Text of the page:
‘The Ice Punch’|Two Welsh Boxers And Their Tragic Connection To RMS Titanic|An Exclusive Interview w/ Brian Duncan On His Debut Book|#86Boxing #86Press #TheIcePunch #BookRelease

I’ve crossed paths with many during my time following and being involved in the world of boxing. This happens face-to-face and virtually, depending on the circumstances. As all may or may not know, boxing is probably the oldest sport in the history of the world, though variations of boxing have evolved over the years. There is no question, though, that while it may not be a sport as popular as it was 100 years ago, it is still a national pastime for many countries. Whether it’s John L. Sullivan and his feats to make boxing a legal and widespread sport in the United States, to Les Darcy taking on any willing challenger brave enough to take a trip across the world to Australia. As you move further back in history many of the boxer’s own individuals stories were the stuff made for movies.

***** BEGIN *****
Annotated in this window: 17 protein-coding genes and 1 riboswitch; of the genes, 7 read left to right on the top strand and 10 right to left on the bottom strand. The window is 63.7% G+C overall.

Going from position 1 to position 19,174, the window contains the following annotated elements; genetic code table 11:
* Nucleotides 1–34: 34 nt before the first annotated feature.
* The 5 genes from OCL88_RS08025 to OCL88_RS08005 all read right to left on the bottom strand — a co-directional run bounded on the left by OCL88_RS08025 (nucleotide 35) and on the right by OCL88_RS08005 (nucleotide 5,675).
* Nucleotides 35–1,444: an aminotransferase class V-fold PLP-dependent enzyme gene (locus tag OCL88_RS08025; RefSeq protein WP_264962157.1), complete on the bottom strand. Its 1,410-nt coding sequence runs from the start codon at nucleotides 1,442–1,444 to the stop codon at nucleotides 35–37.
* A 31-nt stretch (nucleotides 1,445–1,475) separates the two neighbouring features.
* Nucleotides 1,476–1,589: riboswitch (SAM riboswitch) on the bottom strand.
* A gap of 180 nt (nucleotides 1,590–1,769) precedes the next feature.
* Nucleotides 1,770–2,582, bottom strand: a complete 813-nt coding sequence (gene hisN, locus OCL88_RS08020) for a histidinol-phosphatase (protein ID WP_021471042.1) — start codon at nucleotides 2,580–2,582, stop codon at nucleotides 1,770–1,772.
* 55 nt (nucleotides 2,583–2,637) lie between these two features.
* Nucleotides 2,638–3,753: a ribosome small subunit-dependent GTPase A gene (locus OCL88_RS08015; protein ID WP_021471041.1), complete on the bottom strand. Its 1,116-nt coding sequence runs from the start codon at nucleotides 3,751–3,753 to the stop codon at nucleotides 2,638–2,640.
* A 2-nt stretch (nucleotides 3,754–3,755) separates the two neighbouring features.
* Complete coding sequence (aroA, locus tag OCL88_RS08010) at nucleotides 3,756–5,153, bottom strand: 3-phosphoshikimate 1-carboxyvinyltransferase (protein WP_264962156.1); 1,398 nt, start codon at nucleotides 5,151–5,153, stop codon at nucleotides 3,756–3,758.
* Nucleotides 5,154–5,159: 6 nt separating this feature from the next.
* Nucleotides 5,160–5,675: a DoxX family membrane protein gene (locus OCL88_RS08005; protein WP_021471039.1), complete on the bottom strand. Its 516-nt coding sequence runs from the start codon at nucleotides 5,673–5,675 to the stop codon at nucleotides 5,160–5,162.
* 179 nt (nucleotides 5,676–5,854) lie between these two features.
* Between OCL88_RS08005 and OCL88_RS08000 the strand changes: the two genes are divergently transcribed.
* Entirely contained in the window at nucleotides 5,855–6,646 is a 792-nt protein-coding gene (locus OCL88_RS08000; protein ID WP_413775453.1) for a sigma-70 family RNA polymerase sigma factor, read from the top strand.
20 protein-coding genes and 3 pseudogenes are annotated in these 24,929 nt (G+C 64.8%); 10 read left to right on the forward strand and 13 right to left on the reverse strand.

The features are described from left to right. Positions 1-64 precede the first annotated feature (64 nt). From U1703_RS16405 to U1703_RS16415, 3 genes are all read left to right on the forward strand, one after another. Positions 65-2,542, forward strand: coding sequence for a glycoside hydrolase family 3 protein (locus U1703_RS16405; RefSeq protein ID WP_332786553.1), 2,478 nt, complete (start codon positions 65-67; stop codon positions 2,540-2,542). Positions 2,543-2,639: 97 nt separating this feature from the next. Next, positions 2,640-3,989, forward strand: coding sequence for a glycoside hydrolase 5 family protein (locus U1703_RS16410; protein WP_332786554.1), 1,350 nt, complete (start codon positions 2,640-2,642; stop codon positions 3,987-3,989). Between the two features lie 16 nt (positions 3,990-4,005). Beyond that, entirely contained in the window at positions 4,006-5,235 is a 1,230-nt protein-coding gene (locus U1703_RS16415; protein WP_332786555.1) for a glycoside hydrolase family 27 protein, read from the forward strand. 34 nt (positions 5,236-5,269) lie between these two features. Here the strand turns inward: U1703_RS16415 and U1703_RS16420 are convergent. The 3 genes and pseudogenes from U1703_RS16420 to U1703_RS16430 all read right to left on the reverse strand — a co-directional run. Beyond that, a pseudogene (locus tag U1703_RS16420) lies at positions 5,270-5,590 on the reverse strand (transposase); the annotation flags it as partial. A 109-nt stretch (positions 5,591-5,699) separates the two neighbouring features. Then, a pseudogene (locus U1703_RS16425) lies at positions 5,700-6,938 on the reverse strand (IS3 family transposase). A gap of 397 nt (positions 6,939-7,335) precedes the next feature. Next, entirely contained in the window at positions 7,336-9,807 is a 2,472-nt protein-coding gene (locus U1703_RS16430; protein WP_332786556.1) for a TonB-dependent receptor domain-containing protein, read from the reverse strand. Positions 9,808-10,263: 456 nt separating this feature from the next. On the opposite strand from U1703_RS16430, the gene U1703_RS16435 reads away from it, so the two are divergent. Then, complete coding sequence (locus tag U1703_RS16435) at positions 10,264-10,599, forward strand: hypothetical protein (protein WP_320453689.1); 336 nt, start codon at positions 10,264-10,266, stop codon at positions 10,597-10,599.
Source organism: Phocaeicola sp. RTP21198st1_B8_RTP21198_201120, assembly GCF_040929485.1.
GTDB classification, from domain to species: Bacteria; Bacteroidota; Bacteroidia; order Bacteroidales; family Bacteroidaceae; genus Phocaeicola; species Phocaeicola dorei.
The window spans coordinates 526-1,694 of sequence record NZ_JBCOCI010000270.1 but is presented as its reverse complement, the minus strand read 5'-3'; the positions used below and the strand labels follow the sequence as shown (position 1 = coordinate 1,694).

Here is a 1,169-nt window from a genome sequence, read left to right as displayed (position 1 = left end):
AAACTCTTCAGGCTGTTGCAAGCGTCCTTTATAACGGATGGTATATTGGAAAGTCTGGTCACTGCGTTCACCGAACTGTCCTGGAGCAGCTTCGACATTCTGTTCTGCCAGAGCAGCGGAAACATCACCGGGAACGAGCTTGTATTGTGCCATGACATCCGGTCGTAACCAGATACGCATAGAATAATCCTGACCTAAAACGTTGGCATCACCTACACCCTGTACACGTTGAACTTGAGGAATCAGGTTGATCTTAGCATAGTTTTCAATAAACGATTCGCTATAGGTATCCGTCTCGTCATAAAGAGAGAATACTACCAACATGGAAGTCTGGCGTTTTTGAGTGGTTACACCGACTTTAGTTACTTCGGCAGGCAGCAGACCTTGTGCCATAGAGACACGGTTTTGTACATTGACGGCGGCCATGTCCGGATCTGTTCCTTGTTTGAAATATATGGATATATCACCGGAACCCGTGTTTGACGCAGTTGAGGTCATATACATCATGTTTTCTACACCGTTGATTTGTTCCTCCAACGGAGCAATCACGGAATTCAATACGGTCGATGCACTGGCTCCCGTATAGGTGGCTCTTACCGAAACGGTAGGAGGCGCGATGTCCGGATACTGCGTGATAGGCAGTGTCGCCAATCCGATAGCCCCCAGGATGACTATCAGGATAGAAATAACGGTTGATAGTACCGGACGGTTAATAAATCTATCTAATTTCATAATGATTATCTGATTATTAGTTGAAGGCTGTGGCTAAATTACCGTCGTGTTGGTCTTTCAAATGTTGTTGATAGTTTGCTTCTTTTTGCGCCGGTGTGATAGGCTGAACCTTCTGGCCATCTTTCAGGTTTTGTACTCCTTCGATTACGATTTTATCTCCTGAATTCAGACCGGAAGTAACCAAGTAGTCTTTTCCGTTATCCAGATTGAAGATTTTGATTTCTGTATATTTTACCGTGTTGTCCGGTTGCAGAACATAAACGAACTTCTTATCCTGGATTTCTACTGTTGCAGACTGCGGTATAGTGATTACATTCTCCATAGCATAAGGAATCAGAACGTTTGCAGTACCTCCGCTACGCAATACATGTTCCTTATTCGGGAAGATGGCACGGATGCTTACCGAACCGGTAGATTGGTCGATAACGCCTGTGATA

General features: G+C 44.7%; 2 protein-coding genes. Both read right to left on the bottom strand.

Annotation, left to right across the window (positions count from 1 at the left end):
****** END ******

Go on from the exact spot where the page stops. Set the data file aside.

This is the case in the author Brian Duncan’s debut book, The Ice Punch, the story of Welsh boxers Leslie Williams and David ‘Dai’ Bowen who tragically passed away aboard RMS Titanic on April 15, 1912. In The Ice Punch, Brian chronicles the journey of the two fighters as well as their backstories that led them on the path to America. 86Boxing had the opportunity to interview Brian exclusively on the release of his new book and what led him to a path in boxing.


First and foremost, how have you been given all that’s going on in the world, Brian?

Brian: Well, it is a tough and uncertain time for everyone, and like most, I am just trying to make the best of it. Keeping my family safe has been the most important thing.

Now, I know we have a particular subject that we want to cover here today but knowing you as the boxing mind that you are, could you tell me what are your earliest memories as far as what got you into boxing?

Brian: I spent a few years in and around boxing gyms when I was younger, and I remember in an old gym, on the wall, there were posters of some old guys, Jack Dempsey and Jack Johnson, guys like that. I remember wondering about these fighters, what did they have that made them last the test of time.

Now, I must give credit where credit is due. I’ve gradually learned more and more about boxing over the years as I’ve engaged individuals who’ve studied and learned about the fighters of yesteryear. I have to credit you wit really being the catalyst for my introduction to fighters like Harry Greb, who essentially has the best resume of all time and fought from the mid-1910s through the mid-1920s. What sparked your interest in fighters like Greb and that particular time period?